Streaming an Album has a Higher Carbon Footprint than Buying an Album


Another in a many years-long list of studies, showing that “virtualizing”, a frequent goal of “sustainable” or “green” designers, in fact may result in a higher carbon footprint for a product or service than the physical medium it replaced.

In this new study, researchers at the University of Glasgow and the University of Oslo, compared carbon emissions due to plastics manufacture for CD discs and cases, versus the electricity needed to run real-time streaming over the Internet.

https://www.gla.ac.uk/news/headline_643297_en.html

These guys have an axe to grind (clear association with traditional media fanatics) but the results still stand.

A few quotes:

“Storing and processing music online uses a tremendous amount of resources and energy, with a high impact on the environment”

  • Kyle Devine, an associate professor in music from the University of Oslo.

“We see raising awareness of the findings as a first step towards developing alternatives, where music consumption can become both economically sustainable for makers while being environmentally sustainable for the planet”

  • Matt Brennan, reader in popular music from the University of Glasgow

A key point here is the mismatch between the price of an item, and the “carbon footprint” cost of the same item. In the case of music, the switch from CDs and LPs to streaming causes the price for consumers to drop, while the carbon footprint of listening to music steadily rose. This chart shows the inflation-adjusted cost of music during the last 130 years:

Graphic price whole

During the 2000s and 2010s, digital consumption of music has soared, and the effect is strongest in countries with an emerging consumer culture like China. Worldwide, about 30% of music in 2016 was consumed via CDs, with about 70% for streaming. The USA is 75% streaming, 25% CDs, up from 50:50 in 2016.

https://www.businessinsider.com/music-streaming-accounts-75-percent-consumption-album-sales-charts-2018-7

But in China, the number for streaming was 96%.

https://supchina.com/2017/09/14/chinas-per-capita-spending-music-0-15-0-7-percent-japans-chinas-latest-society-culture-news/ 

Despite the drop in consumer costs for an album of music to their lowest level, greenhouse emissions have actually spiked as services like iTunes and Spotify replace plastic CD production. To quote:

The research shows GHGs of 140 million kilograms in 1977, 136 million kilograms in 1988, and 157 million in 2000. But by 2016 the generation of GHGs by storing and transmitting digital files for those listening to music online is estimated to be between 200 million kilograms and over 350 million kilograms in the US alone.

Now, we are not looking at per-capita music listening, which is also up. While the US population grew slowly during the 2000s and 2010s, music listening, accd. to Nielsen is up considerably. Between 2015 and 2018, the average number of hours listening to music went from 23.5 hourst to 32.1 hours per week. This is an extraordinary number.

https://www.nielsen.com/us/en/insights/news/2017/time-with-tunes-how-technology-is-driving-music-consumption.html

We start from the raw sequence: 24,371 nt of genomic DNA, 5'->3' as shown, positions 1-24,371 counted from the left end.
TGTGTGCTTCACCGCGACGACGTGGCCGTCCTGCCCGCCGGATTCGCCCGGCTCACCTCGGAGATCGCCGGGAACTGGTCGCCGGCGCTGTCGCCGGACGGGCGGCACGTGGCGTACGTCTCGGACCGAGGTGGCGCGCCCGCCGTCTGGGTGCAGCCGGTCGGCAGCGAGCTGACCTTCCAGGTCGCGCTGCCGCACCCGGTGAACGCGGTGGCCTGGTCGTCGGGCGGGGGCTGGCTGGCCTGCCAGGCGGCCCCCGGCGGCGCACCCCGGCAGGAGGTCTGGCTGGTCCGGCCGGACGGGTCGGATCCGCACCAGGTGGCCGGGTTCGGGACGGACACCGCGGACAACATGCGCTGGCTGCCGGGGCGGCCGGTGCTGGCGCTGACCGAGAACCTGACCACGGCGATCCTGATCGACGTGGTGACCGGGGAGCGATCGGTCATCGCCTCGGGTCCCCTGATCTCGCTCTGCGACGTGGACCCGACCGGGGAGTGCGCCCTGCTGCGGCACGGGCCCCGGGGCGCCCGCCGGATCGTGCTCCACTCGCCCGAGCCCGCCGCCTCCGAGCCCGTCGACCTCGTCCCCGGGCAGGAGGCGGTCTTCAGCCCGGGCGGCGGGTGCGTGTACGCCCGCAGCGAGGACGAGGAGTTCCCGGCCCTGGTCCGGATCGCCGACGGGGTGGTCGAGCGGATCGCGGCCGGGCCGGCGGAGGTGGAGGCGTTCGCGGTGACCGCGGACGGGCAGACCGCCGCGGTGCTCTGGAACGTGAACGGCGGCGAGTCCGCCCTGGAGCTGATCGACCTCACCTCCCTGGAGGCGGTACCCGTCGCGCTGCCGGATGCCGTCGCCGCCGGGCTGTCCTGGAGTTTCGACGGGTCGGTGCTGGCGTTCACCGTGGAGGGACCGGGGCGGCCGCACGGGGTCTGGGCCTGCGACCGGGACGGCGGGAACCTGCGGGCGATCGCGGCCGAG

https://www.statista.com/chart/11728/weekly-music-consumption/

Typically, environmentalists and greenie “woksters” focus on the plastic produced, due to the realization that plastics are invading the marine ecosystem. And, plastic production due to music is way down compared to the late 20th century (61 million kilograms at its peak, versus about 8 million kilograms today).

But net greenhouse emissions are up. This is due to the amount of electricity used by streaming services, which generates GHGs. Also, the streaming format clearly encourages increased music consumption. Greater efficiency, or per-song cost reductions don’t matter if the absolute amount of energy production rises due to the tech. And, the price of this music has dropped, giving consumers the exact opposite signal about the environmental effect of their listening to digital music.

Remember that these studies don’t consider the cost of manufacturing digital devices for listening to music, or the costs of manufacturing and maintaining the physical Internet, which drives the cost even higher.

The report also is a good example of Jevons’ paradox. While the numbers aren’t reported, it’s a safe bet that dropping the cost of digital music increased consumption, raising greenhouse gases per capita even in the absence of the impact of an always-on electricity consuming system like the Internet. People greatly increased their consumption of music in response to a drop in price and greater ease of use, creating – you guess it! – more greenhouse gases. The Nielsen report has direct evidence of this – people with more digital devices in their home listened to more music.

One final aspect of these reports is transparency – all the numbers are there. For the original report, you can download all the spreadsheets which were used to reach the authors’ conclusions at:

http://eprints.gla.ac.uk/183249/

This is great, because numbers are how you end the so-called “conversation” or “debate”. Too often, environmental issues are reasoned out like they were philosophical positions, where in reality we can actually “do the numbers” on environmental impact.

For Sustainable Virtual Design, this shows that “virtualization” increases, not decreases, the burden on the Designer to improve their energy efficiency and sustainability, as well as user consumption patterns.

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